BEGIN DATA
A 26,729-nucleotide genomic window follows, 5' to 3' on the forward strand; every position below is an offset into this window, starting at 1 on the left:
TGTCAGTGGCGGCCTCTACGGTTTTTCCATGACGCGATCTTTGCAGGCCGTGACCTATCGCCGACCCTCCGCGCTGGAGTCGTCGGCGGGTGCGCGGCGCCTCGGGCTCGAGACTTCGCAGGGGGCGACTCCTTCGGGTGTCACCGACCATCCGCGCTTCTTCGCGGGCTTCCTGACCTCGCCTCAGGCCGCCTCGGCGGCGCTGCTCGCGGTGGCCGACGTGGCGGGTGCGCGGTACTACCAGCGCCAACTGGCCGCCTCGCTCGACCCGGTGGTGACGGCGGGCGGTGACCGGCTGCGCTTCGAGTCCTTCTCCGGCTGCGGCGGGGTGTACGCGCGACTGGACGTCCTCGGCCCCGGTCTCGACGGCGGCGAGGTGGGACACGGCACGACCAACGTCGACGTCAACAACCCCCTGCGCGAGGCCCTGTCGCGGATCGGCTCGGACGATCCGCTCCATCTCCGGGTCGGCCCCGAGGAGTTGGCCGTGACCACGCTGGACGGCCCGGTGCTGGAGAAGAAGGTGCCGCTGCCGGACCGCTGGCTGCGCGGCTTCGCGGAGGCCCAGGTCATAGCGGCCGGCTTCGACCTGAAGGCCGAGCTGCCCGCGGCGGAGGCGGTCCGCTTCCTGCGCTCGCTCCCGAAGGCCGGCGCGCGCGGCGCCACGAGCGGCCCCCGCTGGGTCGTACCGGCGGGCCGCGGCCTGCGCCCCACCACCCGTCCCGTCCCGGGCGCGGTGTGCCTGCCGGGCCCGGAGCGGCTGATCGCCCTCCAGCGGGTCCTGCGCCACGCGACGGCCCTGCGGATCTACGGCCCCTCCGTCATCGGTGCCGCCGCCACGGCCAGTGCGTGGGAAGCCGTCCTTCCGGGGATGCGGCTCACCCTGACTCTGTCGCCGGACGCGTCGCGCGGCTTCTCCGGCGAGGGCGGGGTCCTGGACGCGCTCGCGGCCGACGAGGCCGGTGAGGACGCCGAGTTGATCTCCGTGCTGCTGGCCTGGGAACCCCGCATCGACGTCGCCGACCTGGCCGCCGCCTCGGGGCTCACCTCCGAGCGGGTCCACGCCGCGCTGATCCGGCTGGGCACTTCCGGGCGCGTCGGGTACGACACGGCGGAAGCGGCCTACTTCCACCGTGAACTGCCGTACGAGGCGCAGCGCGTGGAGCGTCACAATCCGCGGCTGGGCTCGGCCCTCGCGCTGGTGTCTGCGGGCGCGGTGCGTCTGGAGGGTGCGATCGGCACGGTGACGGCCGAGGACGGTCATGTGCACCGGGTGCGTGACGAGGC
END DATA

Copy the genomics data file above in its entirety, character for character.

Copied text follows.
A 26,729-nucleotide genomic window follows, 5' to 3' on the forward strand; every position below is an offset into this window, starting at 1 on the left:
TGTCAGTGGCGGCCTCTACGGTTTTTCCATGACGCGATCTTTGCAGGCCGTGACCTATCGCCGACCCTCCGCGCTGGAGTCGTCGGCGGGTGCGCGGCGCCTCGGGCTCGAGACTTCGCAGGGGGCGACTCCTTCGGGTGTCACCGACCATCCGCGCTTCTTCGCGGGCTTCCTGACCTCGCCTCAGGCCGCCTCGGCGGCGCTGCTCGCGGTGGCCGACGTGGCGGGTGCGCGGTACTACCAGCGCCAACTGGCCGCCTCGCTCGACCCGGTGGTGACGGCGGGCGGTGACCGGCTGCGCTTCGAGTCCTTCTCCGGCTGCGGCGGGGTGTACGCGCGACTGGACGTCCTCGGCCCCGGTCTCGACGGCGGCGAGGTGGGACACGGCACGACCAACGTCGACGTCAACAACCCCCTGCGCGAGGCCCTGTCGCGGATCGGCTCGGACGATCCGCTCCATCTCCGGGTCGGCCCCGAGGAGTTGGCCGTGACCACGCTGGACGGCCCGGTGCTGGAGAAGAAGGTGCCGCTGCCGGACCGCTGGCTGCGCGGCTTCGCGGAGGCCCAGGTCATAGCGGCCGGCTTCGACCTGAAGGCCGAGCTGCCCGCGGCGGAGGCGGTCCGCTTCCTGCGCTCGCTCCCGAAGGCCGGCGCGCGCGGCGCCACGAGCGGCCCCCGCTGGGTCGTACCGGCGGGCCGCGGCCTGCGCCCCACCACCCGTCCCGTCCCGGGCGCGGTGTGCCTGCCGGGCCCGGAGCGGCTGATCGCCCTCCAGCGGGTCCTGCGCCACGCGACGGCCCTGCGGATCTACGGCCCCTCCGTCATCGGTGCCGCCGCCACGGCCAGTGCGTGGGAAGCCGTCCTTCCGGGGATGCGGCTCACCCTGACTCTGTCGCCGGACGCGTCGCGCGGCTTCTCCGGCGAGGGCGGGGTCCTGGACGCGCTCGCGGCCGACGAGGCCGGTGAGGACGCCGAGTTGATCTCCGTGCTGCTGGCCTGGGAACCCCGCATCGACGTCGCCGACCTGGCCGCCGCCTCGGGGCTCACCTCCGAGCGGGTCCACGCCGCGCTGATCCGGCTGGGCACTTCCGGGCGCGTCGGGTACGACACGGCGGAAGCGGCCTACTTCCACCGTGAACTGCCGTACGAGGCGCAGCGCGTGGAGCGTCACAATCCGCGGCTGGGCTCGGCCCTCGCGCTGGTGTCTGCGGGCGCGGTGCGTCTGGAGGGTGCGATCGGCACGGTGACGGCCGAGGACGGTCATGTGCACCGGGTGCGTGACGAGGC